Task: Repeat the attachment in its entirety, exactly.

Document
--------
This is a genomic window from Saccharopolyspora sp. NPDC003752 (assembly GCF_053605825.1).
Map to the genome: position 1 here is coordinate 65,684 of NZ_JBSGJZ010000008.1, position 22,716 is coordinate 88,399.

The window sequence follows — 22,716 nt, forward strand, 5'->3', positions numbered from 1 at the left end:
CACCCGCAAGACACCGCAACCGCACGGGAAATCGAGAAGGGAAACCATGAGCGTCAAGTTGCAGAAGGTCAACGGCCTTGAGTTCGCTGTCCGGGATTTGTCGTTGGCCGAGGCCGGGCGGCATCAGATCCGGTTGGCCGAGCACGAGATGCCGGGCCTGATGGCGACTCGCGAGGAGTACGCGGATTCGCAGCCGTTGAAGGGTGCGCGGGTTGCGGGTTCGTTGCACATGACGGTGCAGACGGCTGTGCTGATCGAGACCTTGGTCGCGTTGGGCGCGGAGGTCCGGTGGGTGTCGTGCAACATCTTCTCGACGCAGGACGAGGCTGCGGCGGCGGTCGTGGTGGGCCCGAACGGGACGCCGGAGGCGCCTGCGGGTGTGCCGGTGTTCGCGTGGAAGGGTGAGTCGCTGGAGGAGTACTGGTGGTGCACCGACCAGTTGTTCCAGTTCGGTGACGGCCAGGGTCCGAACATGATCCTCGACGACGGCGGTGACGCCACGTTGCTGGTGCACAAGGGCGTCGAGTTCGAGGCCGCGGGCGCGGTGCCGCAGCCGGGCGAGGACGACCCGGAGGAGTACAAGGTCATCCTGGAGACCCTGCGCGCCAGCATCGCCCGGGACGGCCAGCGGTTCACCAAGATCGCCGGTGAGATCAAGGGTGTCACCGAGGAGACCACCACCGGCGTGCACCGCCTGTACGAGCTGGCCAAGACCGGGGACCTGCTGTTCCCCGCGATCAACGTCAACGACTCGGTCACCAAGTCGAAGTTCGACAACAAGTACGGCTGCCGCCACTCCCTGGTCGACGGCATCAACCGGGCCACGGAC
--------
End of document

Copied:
This is a genomic window from Saccharopolyspora sp. NPDC003752 (assembly GCF_053605825.1).
Map to the genome: position 1 here is coordinate 65,684 of NZ_JBSGJZ010000008.1, position 22,716 is coordinate 88,399.

The window sequence follows — 22,716 nt, forward strand, 5'->3', positions numbered from 1 at the left end:
CACCCGCAAGACACCGCAACCGCACGGGAAATCGAGAAGGGAAACCATGAGCGTCAAGTTGCAGAAGGTCAACGGCCTTGAGTTCGCTGTCCGGGATTTGTCGTTGGCCGAGGCCGGGCGGCATCAGATCCGGTTGGCCGAGCACGAGATGCCGGGCCTGATGGCGACTCGCGAGGAGTACGCGGATTCGCAGCCGTTGAAGGGTGCGCGGGTTGCGGGTTCGTTGCACATGACGGTGCAGACGGCTGTGCTGATCGAGACCTTGGTCGCGTTGGGCGCGGAGGTCCGGTGGGTGTCGTGCAACATCTTCTCGACGCAGGACGAGGCTGCGGCGGCGGTCGTGGTGGGCCCGAACGGGACGCCGGAGGCGCCTGCGGGTGTGCCGGTGTTCGCGTGGAAGGGTGAGTCGCTGGAGGAGTACTGGTGGTGCACCGACCAGTTGTTCCAGTTCGGTGACGGCCAGGGTCCGAACATGATCCTCGACGACGGCGGTGACGCCACGTTGCTGGTGCACAAGGGCGTCGAGTTCGAGGCCGCGGGCGCGGTGCCGCAGCCGGGCGAGGACGACCCGGAGGAGTACAAGGTCATCCTGGAGACCCTGCGCGCCAGCATCGCCCGGGACGGCCAGCGGTTCACCAAGATCGCCGGTGAGATCAAGGGTGTCACCGAGGAGACCACCACCGGCGTGCACCGCCTGTACGAGCTGGCCAAGACCGGGGACCTGCTGTTCCCCGCGATCAACGTCAACGACTCGGTCACCAAGTCGAAGTTCGACAACAAGTACGGCTGCCGCCACTCCCTGGTCGACGGCATCAACCGGGCCACGGAC